When Jack Foley (George Clooney) first lays eyes on Karen Sisco (Jennifer Lopez), he's just crawled through the muck of a tunnel leading from a Florida minimum security prison. He's dressed in a pilfered guard's uniform, but she gazes at him with unflinching suspicion. Wearing sleek designer clothes and high heels, Karen is calmly, confidently pointing a pump-action shotgun at him.
Thrown in a car trunk together, this prison escapee (a career bank robber) and the U.S. marshal strike up a conversation that smoothly segues from more serious topics to their favorite movies. It's the unlikely genesis of a romance that functions with its own peculiar logic.
Jack and Karen's obvious chemistry &emdash; which unnerves them both, but doesn't alter their essential natures &emdash; is only fueled by the fragile, illogical nature of their union. Their romantic paradox is the heart of this most unusual crime film which, instead of focusing on the caper (another variation of the criminal holy grail of "the last big score"), is all about its lively, oddball characters.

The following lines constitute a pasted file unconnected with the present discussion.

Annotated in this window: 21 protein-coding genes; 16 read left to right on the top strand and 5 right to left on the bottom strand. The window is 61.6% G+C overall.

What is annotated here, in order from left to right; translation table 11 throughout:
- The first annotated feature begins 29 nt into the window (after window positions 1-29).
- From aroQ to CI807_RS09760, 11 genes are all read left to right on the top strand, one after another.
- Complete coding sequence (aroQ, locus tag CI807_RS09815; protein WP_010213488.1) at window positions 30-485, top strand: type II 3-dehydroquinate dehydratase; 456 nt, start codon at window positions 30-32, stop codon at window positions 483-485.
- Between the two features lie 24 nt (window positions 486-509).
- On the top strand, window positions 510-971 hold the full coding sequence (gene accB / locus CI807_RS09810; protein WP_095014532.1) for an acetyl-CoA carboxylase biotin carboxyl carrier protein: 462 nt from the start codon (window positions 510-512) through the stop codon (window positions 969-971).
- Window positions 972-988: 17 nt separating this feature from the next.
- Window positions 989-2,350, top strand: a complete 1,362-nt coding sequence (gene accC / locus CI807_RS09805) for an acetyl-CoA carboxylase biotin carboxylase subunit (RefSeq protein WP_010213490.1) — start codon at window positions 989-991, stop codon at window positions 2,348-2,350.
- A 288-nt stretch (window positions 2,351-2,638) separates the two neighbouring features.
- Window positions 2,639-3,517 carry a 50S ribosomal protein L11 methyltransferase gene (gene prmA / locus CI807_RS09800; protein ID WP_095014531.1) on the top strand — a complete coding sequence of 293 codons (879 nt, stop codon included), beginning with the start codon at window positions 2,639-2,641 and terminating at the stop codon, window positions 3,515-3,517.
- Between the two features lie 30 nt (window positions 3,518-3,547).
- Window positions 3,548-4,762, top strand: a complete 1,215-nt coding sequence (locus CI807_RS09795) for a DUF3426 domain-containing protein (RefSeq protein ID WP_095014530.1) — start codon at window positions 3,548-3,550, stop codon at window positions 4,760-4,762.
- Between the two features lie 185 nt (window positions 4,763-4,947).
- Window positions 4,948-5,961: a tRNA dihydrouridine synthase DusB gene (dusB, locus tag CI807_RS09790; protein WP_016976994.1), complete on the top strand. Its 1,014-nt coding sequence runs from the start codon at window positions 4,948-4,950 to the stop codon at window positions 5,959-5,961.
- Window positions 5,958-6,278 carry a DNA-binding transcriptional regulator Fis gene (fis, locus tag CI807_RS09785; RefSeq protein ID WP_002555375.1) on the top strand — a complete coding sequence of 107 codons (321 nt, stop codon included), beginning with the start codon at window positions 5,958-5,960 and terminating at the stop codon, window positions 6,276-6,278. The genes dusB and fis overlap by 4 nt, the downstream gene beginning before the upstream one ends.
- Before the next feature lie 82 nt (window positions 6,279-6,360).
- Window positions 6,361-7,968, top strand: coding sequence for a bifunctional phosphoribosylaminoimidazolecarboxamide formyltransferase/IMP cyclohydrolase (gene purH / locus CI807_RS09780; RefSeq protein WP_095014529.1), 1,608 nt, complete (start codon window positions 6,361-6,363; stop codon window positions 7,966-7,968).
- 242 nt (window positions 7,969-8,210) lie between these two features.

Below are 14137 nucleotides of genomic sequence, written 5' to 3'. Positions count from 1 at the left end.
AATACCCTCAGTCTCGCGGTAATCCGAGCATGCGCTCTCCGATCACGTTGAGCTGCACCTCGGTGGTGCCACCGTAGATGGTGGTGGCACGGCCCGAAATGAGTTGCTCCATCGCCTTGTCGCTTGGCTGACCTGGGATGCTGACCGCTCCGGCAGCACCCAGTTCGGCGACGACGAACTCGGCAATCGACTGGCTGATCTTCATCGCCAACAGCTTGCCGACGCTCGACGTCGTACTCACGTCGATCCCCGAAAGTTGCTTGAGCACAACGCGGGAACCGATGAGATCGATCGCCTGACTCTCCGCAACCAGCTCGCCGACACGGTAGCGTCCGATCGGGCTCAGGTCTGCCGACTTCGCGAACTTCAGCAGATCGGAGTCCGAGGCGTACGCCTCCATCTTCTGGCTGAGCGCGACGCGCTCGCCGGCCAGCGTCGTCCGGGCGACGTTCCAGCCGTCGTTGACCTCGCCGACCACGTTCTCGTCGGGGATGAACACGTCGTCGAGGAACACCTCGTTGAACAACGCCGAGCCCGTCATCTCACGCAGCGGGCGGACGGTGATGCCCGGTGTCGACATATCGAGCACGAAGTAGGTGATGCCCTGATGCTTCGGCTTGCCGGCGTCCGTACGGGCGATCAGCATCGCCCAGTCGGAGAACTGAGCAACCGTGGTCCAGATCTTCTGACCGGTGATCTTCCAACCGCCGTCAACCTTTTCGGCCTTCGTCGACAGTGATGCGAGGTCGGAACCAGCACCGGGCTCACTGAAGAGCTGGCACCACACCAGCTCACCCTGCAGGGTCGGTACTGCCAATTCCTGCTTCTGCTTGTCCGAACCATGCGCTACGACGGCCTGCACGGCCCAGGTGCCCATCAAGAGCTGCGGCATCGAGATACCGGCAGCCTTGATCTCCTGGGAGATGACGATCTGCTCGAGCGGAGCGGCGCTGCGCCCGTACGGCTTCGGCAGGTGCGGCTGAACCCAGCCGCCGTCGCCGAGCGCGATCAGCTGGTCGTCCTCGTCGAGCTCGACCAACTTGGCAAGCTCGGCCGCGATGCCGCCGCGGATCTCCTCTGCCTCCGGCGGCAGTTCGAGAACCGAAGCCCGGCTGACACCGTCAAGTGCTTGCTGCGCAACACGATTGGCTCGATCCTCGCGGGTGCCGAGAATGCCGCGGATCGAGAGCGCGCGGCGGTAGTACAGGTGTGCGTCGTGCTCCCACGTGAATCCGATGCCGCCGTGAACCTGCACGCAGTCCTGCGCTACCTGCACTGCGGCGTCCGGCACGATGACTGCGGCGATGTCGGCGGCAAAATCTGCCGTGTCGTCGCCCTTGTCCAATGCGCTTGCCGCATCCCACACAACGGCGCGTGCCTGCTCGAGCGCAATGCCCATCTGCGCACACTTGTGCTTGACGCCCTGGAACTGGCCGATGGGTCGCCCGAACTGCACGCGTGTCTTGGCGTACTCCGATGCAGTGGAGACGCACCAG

By turns bleak, funny, touching, sexy and poignant, with bursts of violence that rise like sudden geysers from a still pool, Out of Sight is chock-full of dead-on performances. Clooney and Lopez (who possess the unfettered charisma of old-style movie stars) are part of a superb ensemble including the steadfast Ving Rhames and Dennis Farina, a banally vicious Don Cheadle and Isaiah Washington, and high/low-brow humor from Albert Brooks and Steve Zahn.
Adapted by Scott Frank (Get Shorty) from Elmore Leonard's novel, and directed by Steven Soderbergh (sex, lies and videotape), Out of Sight has the confident air and idiosyncratic nature of Hollywood's quirky 1970s output (emphasized by David Holmes' terrific, minimalist funk score). Soderbergh follows a deliberate, thoughtful pace, shifting the story from blindingly colorful Florida and chilly, monochromatic Detroit to the stultifying, too-close quarters of a California prison, all while zooming in on the telling detail of each character.
Like a mosaic, Out of Sight shows off its rich detail, but uses it to fashion an expertly composed whole.
Serena Donadoni writes about film for the Metro Times. E-mail her at firstname.lastname@example.org.
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